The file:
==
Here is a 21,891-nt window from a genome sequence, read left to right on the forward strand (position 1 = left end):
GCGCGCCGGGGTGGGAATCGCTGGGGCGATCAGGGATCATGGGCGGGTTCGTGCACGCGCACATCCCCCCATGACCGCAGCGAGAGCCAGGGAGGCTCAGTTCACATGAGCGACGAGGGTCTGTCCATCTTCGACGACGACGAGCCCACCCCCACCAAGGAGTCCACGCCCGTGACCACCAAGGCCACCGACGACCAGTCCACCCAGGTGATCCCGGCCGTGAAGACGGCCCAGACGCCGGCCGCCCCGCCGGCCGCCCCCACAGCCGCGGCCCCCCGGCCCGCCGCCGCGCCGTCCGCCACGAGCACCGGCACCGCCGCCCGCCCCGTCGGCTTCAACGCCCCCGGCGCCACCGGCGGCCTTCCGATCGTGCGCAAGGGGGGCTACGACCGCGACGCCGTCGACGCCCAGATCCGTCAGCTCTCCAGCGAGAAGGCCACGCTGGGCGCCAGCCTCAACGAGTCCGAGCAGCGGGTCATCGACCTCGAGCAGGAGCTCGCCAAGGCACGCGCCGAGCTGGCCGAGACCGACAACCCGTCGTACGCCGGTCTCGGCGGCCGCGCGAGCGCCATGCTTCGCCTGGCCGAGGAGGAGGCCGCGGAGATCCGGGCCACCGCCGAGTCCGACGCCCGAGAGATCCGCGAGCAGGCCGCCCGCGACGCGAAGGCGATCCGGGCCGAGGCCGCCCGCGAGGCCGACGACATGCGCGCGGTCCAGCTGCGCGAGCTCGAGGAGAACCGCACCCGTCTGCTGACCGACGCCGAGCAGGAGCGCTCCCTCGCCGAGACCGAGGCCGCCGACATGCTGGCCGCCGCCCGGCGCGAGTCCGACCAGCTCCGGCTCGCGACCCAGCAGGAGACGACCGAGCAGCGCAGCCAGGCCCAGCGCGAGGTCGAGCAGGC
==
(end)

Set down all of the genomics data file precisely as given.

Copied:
Here is a 21,891-nt window from a genome sequence, read left to right on the forward strand (position 1 = left end):
GCGCGCCGGGGTGGGAATCGCTGGGGCGATCAGGGATCATGGGCGGGTTCGTGCACGCGCACATCCCCCCATGACCGCAGCGAGAGCCAGGGAGGCTCAGTTCACATGAGCGACGAGGGTCTGTCCATCTTCGACGACGACGAGCCCACCCCCACCAAGGAGTCCACGCCCGTGACCACCAAGGCCACCGACGACCAGTCCACCCAGGTGATCCCGGCCGTGAAGACGGCCCAGACGCCGGCCGCCCCGCCGGCCGCCCCCACAGCCGCGGCCCCCCGGCCCGCCGCCGCGCCGTCCGCCACGAGCACCGGCACCGCCGCCCGCCCCGTCGGCTTCAACGCCCCCGGCGCCACCGGCGGCCTTCCGATCGTGCGCAAGGGGGGCTACGACCGCGACGCCGTCGACGCCCAGATCCGTCAGCTCTCCAGCGAGAAGGCCACGCTGGGCGCCAGCCTCAACGAGTCCGAGCAGCGGGTCATCGACCTCGAGCAGGAGCTCGCCAAGGCACGCGCCGAGCTGGCCGAGACCGACAACCCGTCGTACGCCGGTCTCGGCGGCCGCGCGAGCGCCATGCTTCGCCTGGCCGAGGAGGAGGCCGCGGAGATCCGGGCCACCGCCGAGTCCGACGCCCGAGAGATCCGCGAGCAGGCCGCCCGCGACGCGAAGGCGATCCGGGCCGAGGCCGCCCGCGAGGCCGACGACATGCGCGCGGTCCAGCTGCGCGAGCTCGAGGAGAACCGCACCCGTCTGCTGACCGACGCCGAGCAGGAGCGCTCCCTCGCCGAGACCGAGGCCGCCGACATGCTGGCCGCCGCCCGGCGCGAGTCCGACCAGCTCCGGCTCGCGACCCAGCAGGAGACGACCGAGCAGCGCAGCCAGGCCCAGCGCGAGGTCGAGCAGGC